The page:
SPRINGFIELD | Ten years ago, the rising cost of college tuition had Illinois lawmakers searching for a solution.
On July 23, 2003, then-Gov. Rod Blagojevich signed into law the state’s landmark “truth-in-tuition” plan, freezing tuition rates for students at state universities throughout their four years of school.
“By doing this, we can help make college affordable for Illinois families,” the now-imprisoned former chief executive said at the time.
Under the measure, a four-year tuition rate would be set for each incoming freshmen class, giving students and their families clarity on how much their education was going to cost.
University officials say the law has been a success.
“I think it’s been very good for students,” said Duane Stucky, vice president for financial and administrative affairs at Southern Illinois University.
“I think it has achieved its purpose,” added Dan Lazell, vice president for finance and planning at Illinois State University.
Some critics, however, say truth-in-tuition laws are more of a populist gimmick than a way to control college costs.
“It is by no means a policy that has caught on in recent years. It forces administrators to use a crystal ball to forecast what their costs will be in four or five years. If they guess wrong, it could end up costing families more,” said Daniel J. Hurley, director of state relations and policy analysis for the American Association of State Colleges and Universities.
And, by Blagojevich’s measure, the law has not made college more affordable.
According to a 2010 report by the Illinois Board of Higher Education, state support for colleges and universities and student financial aid has dropped $440 million in inflation adjusted dollars over the past 15 years.
Budgets for community colleges and public universities in fiscal 2011 are at the same level of state resources as they received in 1999, the report noted.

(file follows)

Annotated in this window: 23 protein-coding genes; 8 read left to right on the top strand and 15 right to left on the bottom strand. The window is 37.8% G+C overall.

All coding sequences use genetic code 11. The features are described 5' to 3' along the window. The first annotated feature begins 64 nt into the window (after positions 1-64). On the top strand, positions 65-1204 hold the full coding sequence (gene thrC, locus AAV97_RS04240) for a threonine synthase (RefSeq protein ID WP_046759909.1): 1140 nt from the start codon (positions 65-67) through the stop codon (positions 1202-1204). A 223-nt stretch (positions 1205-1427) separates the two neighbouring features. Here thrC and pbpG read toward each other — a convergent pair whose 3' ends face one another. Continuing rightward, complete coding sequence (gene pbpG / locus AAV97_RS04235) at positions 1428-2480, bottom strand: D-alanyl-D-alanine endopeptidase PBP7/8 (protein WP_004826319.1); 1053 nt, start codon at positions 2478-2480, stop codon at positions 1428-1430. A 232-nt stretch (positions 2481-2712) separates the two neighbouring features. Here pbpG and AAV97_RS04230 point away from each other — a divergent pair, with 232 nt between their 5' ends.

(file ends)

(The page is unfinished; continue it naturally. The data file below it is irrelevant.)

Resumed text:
And, in 1996, nearly 75 percent of the dollars spent by public universities came from the state. The amount has dropped to about 47 percent, meaning that student tuition now covers 53 percent of university expenses.
Since the law was enacted, tuition costs have nearly doubled at ISU and SIU. Tuition costs have risen 80 percent at Eastern Illinois University. Western Illinois University students now pay 65 percent more in tuition than they did a decade ago.
To be sure, the rise in college costs isn’t an Illinois-only problem. According to the AASCU, the average published tuition and fees at public four-year colleges and universities increased by 31 percent beyond the rate of inflation over the five years from 2003 to 2008, and by another 27 percent between 2008 and 2013.
“It would be better to have consistent, predictable and sustained state funding,” Hurley said.
That could be on the horizon.
In 2012, 30 states marked their climb out of the recession by increasing spending on public colleges and universities, according to an analysis by the Center on Budget and Policy Priorities. That reversed five years of cuts in every state except Wyoming and North Dakota.
The average increase in state assistance to universities nationally was 3.6 percent this year. In Illinois, lawmakers and Gov. Pat Quinn managed to bump up spending by about .02 percent.
The change may be slowing the rate of tuition growth in Illinois. Eastern Illinois University, for example, is raising tuition by 1.4 percent this fall. The total cost of attendance for the 2013-2014 academic year is estimated at $24,676.
At Illinois State University, the push for higher tuition also has been scaled back this year. In the fall of 2011, trustees approved a 6-plus percent increase. The next year the increase dropped to 4.1 percent. The most recent increase was 2.1 percent.
ISU lists the total cost of attendance in the coming year at $25,214.
At SIU, trustees raised tuition by 3 percent on the Carbondale campus and 5 percent for students at Edwardsville. The university estimated the total cost of attendance at Carbondale in the 2012-13 academic year at $24,435.
Years of rapid tuition growth could be leveling off, Illinois administrators suggested.
“There’s just a limit on how much you can raise tuition,” Stucky said.
“All of us are sensitive to price points,” Lavell said.